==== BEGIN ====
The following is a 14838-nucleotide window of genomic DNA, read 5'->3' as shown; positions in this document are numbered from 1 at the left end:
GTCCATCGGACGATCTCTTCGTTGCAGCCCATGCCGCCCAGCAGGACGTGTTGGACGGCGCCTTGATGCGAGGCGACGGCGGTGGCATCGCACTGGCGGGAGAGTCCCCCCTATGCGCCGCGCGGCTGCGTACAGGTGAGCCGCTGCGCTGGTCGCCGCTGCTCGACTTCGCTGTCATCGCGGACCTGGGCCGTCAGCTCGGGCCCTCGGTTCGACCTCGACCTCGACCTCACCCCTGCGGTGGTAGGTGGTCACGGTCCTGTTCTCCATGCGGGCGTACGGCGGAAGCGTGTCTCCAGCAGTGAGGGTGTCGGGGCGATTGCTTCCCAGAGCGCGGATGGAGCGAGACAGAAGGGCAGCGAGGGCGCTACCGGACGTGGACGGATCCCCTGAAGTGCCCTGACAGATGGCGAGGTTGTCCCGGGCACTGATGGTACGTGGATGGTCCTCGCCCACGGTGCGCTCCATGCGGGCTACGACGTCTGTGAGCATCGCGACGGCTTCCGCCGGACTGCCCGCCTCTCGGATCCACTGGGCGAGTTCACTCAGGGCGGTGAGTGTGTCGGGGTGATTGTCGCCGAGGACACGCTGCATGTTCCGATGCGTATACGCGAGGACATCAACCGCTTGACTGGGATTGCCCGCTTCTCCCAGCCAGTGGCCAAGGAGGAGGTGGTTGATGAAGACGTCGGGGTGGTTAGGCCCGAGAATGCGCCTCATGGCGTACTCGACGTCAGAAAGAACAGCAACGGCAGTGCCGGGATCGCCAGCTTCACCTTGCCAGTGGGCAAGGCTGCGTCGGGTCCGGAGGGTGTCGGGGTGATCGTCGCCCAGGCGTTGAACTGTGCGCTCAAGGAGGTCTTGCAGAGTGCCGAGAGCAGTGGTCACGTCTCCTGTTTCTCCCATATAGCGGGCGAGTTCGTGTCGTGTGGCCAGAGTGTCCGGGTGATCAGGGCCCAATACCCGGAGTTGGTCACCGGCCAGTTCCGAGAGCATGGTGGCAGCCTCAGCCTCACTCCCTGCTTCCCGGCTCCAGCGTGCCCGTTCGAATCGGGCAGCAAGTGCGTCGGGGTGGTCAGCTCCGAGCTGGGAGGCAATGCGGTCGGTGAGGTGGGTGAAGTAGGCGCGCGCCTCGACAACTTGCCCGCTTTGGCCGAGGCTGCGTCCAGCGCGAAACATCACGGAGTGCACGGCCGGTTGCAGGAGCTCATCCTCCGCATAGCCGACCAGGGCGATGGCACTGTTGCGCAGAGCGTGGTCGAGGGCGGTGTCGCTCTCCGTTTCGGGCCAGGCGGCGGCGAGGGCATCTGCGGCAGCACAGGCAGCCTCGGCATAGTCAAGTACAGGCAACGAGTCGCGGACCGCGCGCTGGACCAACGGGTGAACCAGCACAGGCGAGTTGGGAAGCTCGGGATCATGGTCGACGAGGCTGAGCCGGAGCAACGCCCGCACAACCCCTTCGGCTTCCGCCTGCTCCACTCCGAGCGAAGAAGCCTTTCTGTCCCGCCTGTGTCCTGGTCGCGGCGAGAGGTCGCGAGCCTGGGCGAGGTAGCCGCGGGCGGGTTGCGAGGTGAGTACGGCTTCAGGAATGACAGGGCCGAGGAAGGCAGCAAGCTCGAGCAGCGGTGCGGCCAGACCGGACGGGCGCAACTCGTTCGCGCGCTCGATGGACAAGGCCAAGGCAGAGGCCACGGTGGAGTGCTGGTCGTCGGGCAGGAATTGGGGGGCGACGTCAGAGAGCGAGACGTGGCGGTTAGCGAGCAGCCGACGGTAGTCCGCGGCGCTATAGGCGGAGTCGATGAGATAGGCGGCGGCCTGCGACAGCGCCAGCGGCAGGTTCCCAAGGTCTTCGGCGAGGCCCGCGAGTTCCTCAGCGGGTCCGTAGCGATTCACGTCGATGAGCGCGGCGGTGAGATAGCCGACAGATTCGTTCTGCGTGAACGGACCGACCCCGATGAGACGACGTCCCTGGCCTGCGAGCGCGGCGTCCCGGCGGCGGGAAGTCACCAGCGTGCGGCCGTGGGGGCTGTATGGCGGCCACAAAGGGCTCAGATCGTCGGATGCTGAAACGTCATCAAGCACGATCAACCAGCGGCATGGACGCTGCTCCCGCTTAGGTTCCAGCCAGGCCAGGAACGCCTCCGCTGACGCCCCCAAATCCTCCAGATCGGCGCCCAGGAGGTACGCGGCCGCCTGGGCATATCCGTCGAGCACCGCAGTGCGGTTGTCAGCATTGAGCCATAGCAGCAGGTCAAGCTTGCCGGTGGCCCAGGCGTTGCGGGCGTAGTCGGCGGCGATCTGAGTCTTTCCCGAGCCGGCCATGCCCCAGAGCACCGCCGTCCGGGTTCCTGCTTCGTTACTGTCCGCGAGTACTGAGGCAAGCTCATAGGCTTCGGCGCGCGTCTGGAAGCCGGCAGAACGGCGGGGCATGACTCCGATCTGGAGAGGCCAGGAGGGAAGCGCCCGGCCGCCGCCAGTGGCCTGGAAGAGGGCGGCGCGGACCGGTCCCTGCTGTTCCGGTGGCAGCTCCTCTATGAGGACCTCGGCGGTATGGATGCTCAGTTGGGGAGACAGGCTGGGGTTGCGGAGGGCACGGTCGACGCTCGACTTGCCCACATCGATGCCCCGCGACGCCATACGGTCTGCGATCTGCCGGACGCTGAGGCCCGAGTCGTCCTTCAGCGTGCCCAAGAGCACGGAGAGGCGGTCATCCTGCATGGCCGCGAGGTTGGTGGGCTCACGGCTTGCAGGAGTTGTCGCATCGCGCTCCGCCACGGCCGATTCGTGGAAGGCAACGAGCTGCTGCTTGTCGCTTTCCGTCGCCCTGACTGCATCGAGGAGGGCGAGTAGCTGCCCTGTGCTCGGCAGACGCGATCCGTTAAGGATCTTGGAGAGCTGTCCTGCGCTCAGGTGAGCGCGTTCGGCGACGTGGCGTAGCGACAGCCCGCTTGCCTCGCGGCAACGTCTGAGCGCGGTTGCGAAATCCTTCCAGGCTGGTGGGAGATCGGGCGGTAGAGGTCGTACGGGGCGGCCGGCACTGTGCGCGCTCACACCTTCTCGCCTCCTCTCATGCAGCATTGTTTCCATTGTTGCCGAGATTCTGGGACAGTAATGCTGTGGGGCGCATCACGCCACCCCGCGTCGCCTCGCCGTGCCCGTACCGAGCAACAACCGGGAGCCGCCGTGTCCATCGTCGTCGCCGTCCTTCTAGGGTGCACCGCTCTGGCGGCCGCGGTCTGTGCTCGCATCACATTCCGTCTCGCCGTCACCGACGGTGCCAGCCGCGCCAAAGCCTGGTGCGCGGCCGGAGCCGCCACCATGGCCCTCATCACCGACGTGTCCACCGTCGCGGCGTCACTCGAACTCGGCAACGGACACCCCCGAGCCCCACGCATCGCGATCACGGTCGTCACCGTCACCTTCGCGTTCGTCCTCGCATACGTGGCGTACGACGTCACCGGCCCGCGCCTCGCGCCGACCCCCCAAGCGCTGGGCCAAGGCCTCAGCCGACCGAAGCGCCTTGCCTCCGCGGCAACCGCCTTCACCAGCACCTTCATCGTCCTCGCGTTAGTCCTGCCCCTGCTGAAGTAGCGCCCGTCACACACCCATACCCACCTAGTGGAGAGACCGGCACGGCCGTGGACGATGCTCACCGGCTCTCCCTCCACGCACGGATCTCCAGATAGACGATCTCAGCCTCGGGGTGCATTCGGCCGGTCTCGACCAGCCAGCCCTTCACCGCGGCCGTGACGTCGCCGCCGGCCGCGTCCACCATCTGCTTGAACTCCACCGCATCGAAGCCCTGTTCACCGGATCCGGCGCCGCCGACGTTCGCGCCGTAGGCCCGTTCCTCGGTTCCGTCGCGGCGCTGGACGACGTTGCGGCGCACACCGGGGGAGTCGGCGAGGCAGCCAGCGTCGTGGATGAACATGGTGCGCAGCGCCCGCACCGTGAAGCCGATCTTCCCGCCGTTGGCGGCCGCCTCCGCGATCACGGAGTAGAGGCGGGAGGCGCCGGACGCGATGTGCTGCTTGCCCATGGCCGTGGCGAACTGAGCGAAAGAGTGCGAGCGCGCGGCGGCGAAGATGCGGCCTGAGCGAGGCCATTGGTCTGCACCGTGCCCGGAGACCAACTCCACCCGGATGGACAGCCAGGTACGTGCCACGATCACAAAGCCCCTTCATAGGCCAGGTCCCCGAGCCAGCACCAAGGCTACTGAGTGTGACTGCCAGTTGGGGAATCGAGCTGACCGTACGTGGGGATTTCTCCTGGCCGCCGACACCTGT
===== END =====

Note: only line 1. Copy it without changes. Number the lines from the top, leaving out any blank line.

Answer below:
The following is a 14838-nucleotide window of genomic DNA, read 5'->3' as shown; positions in this document are numbered from 1 at the left end: